Photo Credit: SLR Jester | Flickr

City Trying to Help Unhoused Community

Funds help address growing population

Grant money is making a difference for some.

Homeless counts have risen significantly in the past two years in Courtenay.

In efforts to improve all its residents’ living conditions, the city has been choosing to funnel money toward their most vulnerable citizens.

“These are individuals who are struggling,” Kate O’Connell, Director of Corporate Services, told Courtenay Council at a recent meeting. “Support services are meant to lift them up. They’re not just a number.”

The money comes from a $1.093 million Strengthening Communities Grant the city received last year.

$91,028 was utilized for expanded services at the Connect Warming Centre Program from September 2021 to January 2022. In addition, The city granted $105,000 more to the Community Cares Warming Centre, a temporary evening drop-in from January to April 1, 2022.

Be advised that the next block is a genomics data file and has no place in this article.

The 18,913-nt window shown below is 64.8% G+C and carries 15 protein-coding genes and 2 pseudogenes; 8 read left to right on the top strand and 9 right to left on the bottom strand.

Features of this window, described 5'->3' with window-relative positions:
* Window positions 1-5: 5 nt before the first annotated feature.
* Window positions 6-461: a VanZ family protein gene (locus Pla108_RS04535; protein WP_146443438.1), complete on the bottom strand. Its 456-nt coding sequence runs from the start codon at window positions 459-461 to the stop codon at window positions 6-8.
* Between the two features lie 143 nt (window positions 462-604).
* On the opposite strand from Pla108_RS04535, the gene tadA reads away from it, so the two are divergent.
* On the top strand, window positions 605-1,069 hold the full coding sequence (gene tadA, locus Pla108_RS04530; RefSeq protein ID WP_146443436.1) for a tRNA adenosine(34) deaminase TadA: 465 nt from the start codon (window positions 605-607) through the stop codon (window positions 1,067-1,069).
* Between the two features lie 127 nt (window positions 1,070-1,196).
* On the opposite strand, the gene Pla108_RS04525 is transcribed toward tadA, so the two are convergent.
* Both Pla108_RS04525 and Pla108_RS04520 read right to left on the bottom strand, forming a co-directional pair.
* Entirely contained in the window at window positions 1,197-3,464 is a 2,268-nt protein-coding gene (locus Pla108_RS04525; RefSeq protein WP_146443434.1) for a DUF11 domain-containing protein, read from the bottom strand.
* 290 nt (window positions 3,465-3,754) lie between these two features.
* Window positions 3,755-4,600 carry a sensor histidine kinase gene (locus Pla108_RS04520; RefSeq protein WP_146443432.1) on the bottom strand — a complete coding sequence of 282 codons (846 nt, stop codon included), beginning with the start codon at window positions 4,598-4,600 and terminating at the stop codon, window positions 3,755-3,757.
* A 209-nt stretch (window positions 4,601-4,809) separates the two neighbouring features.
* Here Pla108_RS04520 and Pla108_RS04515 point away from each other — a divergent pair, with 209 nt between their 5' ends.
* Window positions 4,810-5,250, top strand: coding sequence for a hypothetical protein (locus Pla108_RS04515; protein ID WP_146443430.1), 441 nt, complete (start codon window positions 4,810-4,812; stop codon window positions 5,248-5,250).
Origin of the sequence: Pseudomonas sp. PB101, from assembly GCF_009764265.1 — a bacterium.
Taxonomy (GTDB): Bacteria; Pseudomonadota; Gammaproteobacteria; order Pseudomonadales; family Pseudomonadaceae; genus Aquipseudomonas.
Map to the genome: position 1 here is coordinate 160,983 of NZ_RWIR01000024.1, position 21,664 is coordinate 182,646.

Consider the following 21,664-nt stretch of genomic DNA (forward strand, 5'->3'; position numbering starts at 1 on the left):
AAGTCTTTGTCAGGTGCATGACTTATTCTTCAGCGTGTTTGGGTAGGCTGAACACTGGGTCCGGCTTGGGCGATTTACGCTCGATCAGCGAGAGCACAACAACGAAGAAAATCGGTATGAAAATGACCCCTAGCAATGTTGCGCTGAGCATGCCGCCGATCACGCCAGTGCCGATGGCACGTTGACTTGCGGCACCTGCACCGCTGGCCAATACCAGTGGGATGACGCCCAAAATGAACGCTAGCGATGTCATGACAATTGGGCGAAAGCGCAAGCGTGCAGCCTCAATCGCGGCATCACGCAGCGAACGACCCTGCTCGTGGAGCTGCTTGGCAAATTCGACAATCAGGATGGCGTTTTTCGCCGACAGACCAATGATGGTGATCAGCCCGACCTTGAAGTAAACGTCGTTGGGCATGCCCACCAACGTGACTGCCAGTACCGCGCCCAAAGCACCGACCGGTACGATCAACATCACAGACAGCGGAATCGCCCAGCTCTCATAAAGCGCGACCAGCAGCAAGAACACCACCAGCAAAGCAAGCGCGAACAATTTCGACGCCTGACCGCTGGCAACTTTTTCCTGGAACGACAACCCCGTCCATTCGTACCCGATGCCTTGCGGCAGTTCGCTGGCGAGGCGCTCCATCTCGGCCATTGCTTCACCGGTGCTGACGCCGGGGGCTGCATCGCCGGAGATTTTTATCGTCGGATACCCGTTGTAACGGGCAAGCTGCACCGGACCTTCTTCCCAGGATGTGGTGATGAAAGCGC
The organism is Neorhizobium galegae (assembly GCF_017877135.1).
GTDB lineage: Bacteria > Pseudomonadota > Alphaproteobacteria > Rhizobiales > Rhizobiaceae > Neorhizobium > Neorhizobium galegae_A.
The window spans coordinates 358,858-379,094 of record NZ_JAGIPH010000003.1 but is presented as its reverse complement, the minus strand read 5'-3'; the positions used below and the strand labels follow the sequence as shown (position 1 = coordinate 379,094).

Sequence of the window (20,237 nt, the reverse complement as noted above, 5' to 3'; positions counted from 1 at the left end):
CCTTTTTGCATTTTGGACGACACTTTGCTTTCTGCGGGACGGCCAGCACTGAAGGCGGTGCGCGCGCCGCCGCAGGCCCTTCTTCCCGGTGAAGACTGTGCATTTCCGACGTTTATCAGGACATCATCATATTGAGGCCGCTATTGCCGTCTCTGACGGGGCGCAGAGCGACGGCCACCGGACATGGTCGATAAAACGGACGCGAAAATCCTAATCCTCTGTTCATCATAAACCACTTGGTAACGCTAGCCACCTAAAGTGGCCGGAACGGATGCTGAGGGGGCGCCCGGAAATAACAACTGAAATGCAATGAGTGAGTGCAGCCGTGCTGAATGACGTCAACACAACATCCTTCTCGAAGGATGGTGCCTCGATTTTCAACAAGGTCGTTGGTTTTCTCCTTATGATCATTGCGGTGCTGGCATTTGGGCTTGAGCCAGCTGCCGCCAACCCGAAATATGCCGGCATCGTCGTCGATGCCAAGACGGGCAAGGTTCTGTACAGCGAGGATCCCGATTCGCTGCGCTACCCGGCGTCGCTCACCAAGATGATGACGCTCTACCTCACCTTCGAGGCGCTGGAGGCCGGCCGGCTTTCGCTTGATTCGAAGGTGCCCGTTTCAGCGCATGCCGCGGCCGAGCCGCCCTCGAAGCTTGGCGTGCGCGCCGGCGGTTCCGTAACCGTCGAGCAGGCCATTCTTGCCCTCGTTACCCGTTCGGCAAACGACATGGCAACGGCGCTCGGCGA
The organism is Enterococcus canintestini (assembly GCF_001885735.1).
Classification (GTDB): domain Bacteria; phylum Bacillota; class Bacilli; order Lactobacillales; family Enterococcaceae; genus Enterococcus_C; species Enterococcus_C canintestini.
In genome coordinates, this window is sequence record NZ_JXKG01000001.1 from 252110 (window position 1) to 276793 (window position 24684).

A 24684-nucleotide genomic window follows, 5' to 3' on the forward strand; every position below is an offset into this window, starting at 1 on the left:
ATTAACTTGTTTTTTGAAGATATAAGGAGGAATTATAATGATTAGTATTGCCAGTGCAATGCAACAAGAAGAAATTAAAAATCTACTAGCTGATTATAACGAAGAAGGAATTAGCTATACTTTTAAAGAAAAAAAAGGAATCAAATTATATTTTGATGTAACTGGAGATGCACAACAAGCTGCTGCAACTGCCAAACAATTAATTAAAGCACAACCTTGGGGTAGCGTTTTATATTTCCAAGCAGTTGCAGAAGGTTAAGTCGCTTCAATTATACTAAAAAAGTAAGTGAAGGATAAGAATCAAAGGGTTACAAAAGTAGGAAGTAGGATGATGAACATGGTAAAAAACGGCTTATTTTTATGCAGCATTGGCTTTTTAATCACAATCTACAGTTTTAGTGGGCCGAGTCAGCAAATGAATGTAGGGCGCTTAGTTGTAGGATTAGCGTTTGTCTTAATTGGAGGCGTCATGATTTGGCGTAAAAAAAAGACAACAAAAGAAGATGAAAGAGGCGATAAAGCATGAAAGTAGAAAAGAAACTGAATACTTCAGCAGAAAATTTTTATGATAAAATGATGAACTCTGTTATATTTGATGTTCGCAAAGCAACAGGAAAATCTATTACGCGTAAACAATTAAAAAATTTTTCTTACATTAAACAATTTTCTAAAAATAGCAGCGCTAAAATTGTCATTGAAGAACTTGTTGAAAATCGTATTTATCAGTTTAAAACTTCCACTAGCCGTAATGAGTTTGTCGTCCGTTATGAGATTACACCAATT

Now the CVTS Community Access Hub is receiving funding to operate six days a week until June 30, 2023.

This Hub has a shower program, washrooms, harm reduction and overdose response, along with other services to help make living without a house a little easier.

Outreach on Denman and Hornby islands, AIDS Vancouver Island peer-based outreach, and Sunday Service Community Engagement is underway.

Coun. Doug Hillian spoke in the meeting about the urgent need for this funding to help community members living without a house.

“For us not to respond by working with our partner agencies would, in my view, be a dereliction of our duty to our citizens, the most vulnerable and others.”

These issues may seem like they’re not going anywhere. But with the ongoing response, changes are slowly being made.